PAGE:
My husband, Dale, was very adament about this part, and really wanted the traditional Lord's Prayer to be included in our ceremony, so this is what we used. However, there are a few different prayers that you can use here. Here are a few examples of Christian closing ceremonies.
This part was actually a really, really meaningful one to me, personally...although the entire ceremony was meaningful, of course! ;) I chose to integrate the first part of the traditional Apache Blessing, which was also read when my own parents got married. I remember looking over at my mom when the officiant began reading it, and I was definitely a "goner," as they say, at that point! I really encourage you to try to integrate something personal or meaningful into your ceremony - whether that's somehow honoring a family member who has passed away, including your favorite poem into your ceremony reading or integrating a cultural blessing (there are tons of great ones out there...I really love the Traditional Irish Blessing, in particular). A blessing like this can be placed anywhere you'd like during your ceremony, really...many actually ask a friend or family member to recite it as a reading. I just felt like it flowed nicely between the closing prayer and the final marriage declaration.
Declaration of Marriage
Short, but sweet, this is the closing of your marriage ceremony and includes the well known "with the power vested in me, I now pronounce you husband and wife," part. The declaration is always sealed with a kiss!
As I'm sure you know, there is a ton of flexibility here, and I encourage you to select a reading that is really meaningful to you. This may or may not be a traditional bible verse such as 1 Corinthians 13:4, or it could be something totally different and unique to you and your husband. I've even heard of couples using "Oh, the places you'll go!" by Dr. Seuss as one of their ceremony readings! We actually asked Dale's dad to choose a reading to recite during our ceremony, and it was very beautiful and really felt like it was one-of-a-kind. If you're still looking for a reading that you love, The Wedding Bee is a great place to find a TON of options. So many, it can get overwhelming though, I'll warn you! I actually don't have Dale's father's reading in print in order to share with you, so I've just pulled a few of my personal favorites for you guys to consider:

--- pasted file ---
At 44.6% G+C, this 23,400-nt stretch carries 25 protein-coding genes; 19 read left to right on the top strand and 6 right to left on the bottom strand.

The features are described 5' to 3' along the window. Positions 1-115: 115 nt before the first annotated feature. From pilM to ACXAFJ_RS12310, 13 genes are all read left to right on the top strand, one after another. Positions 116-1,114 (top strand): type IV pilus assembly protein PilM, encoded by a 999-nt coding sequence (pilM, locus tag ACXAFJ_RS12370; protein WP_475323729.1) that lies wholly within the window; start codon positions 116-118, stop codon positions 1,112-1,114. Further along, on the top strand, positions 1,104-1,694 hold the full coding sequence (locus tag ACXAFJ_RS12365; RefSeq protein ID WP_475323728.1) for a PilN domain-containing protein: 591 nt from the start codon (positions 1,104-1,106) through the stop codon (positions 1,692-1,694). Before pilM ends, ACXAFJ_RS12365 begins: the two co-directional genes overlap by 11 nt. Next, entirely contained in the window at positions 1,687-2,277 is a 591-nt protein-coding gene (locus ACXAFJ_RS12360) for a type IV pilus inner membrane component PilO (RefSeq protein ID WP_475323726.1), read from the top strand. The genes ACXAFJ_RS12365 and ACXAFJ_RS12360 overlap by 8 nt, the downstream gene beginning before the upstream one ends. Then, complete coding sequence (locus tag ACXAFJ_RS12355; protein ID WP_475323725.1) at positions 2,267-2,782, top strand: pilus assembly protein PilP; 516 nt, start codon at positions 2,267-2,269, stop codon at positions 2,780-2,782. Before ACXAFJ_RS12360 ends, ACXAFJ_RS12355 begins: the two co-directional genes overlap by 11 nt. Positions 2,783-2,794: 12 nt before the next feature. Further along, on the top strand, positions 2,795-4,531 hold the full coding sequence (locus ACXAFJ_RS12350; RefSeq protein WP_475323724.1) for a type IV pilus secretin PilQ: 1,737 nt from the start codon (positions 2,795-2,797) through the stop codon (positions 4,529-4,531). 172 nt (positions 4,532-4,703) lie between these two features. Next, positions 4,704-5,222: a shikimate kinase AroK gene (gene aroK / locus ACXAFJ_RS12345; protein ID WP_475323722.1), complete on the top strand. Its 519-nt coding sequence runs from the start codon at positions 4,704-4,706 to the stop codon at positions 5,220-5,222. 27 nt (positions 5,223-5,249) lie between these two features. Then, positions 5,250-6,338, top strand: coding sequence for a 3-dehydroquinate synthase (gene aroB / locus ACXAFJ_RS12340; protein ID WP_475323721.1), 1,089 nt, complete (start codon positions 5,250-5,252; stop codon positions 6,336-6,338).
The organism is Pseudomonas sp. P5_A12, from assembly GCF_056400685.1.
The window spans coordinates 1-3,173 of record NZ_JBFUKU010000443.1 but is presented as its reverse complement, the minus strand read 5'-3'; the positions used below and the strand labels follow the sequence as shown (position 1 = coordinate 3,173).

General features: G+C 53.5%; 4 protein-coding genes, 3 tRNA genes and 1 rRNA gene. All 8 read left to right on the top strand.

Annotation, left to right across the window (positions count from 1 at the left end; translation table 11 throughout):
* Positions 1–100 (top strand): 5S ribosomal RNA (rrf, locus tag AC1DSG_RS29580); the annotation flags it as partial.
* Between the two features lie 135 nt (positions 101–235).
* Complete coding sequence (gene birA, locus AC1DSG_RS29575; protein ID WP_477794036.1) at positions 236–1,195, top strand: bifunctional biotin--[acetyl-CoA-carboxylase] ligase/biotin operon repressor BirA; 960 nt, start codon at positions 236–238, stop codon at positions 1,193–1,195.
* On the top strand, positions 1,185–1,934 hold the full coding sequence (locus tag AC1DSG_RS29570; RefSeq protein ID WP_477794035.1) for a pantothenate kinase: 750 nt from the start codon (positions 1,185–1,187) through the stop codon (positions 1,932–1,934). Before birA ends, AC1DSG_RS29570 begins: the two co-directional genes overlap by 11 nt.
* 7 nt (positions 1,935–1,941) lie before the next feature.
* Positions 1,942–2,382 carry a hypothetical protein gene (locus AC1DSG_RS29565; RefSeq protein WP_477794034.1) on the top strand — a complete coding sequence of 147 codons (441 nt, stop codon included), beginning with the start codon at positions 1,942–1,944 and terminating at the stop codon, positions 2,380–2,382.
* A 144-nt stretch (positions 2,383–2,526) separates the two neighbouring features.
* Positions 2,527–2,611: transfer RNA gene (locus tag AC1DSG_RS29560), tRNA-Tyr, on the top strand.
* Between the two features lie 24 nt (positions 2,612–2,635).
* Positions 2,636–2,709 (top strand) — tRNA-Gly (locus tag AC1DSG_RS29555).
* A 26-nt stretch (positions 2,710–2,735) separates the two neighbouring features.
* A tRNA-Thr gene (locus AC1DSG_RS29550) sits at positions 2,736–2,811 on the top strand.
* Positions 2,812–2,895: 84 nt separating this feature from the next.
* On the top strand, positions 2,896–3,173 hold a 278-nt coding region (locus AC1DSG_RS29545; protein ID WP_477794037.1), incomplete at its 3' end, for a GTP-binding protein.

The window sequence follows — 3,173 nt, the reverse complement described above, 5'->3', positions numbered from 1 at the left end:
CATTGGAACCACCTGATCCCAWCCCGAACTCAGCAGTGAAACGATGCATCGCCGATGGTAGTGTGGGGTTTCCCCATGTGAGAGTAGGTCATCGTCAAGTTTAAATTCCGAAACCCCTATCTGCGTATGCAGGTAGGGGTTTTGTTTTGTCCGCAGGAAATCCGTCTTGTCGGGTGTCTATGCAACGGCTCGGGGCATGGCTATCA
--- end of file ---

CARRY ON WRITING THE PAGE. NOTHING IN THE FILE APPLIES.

"The Lord God said: 'It is not good for the man to be alone. I will make a suitable partner for him.'
So the Lord God formed out of the ground various wild animals and various birds of the air,
and he brought them to the man to see what he would call them;
whatever the man called each of them would be its name.
The man gave names to all the cattle, all the birds of the air, and all the wild animals;
but none proved to be the suitable partner for the man.
So the Lord God cast a deep sleep on the man, and while he was asleep,
he took out one of his ribs and closed up its place with flesh.
The Lord God then built up into a woman the rib that he had taken from the man.
When he brought her to the man, the man said:
'This one, at last, is bone of my bones
and flesh of my flesh;
This one shall be called 'woman,'
For out of 'her man' this one has been taken.'
That is why a man leaves his father and mother and clings to his wife,
and the two of them become one body."
To love is not to possess
Written by James Kavanaugh, via The Offbeat Bride
To love is not to possess,
To own or imprison,
Nor to lose one's self in another.
Love is to join and separate,
To walk alone and together,
To find a laughing freedom
That lonely isolation does not permit.
It is finally to be able
To be who we really are
No longer clinging in childish dependency
Nor docilely living separate lives in silence,
It is to be perfectly one's self
And perfectly joined in permanent commitment
To another--and to one's inner self.
Love only endures when it moves like waves,
Receding and returning gently or passionately,
Or moving lovingly like the tide
In the moon's own predictable harmony,
Because finally, despite a child's scars
Or an adult's deepest wounds,
They are openly free to be
Who they really are--and always secretly were,
In the very core of their being
Where true and lasting love can alone abide.
By William Shakespeare
Let me not to the marriage of true minds
Admit impediments. Love is not love
Which alters when it alteration finds,
Or bends with the remover to remove:
O, no! It is an ever-fix'd mark,
That looks on tempests and is never shaken;
It is the star to every wandering bark,
Whose worth's unknown, although his height be taken.
Love's not Time's fool, though rosy lips and cheeks
Within his bending sickle's compass come;
Love alters not with his brief hours and weeks,
But bears it out even to the edge of doom.
If this be error and upon me prov'd,
I never writ, nor no man ever lov'd.
I hope my advice helps! I've included my ceremony script just below. Like I said, I'm no expert on these things, and the ceremony will obviously change depending on your own personal beliefs. Above all else, I hope that you forget what you're "supposed" to do, and make your ceremony about the two of you. Make it personal. Intimate. It is probably the most important part of your entire day - make it mean something!
Our Marriage Ceremony
February 5, 2011 - Playa Del Carmen, Mexico
We are gathered here in the presence of God, family and friends to unite Sarah and Dale in holy matrimony. Marriage is an honorable estate, and is therefore not to be entered into lightly, but reverently, advisedly, soberly and with God's blessing. Today, they will receive God's greatest gift; another person to share with, grow with, change with, be joyful with and to stand with as one when trials and tribulations enter their lives. It is fitting, therefore, that we should on this occasion begin by asking for God's blessing on this marriage. Let us pray.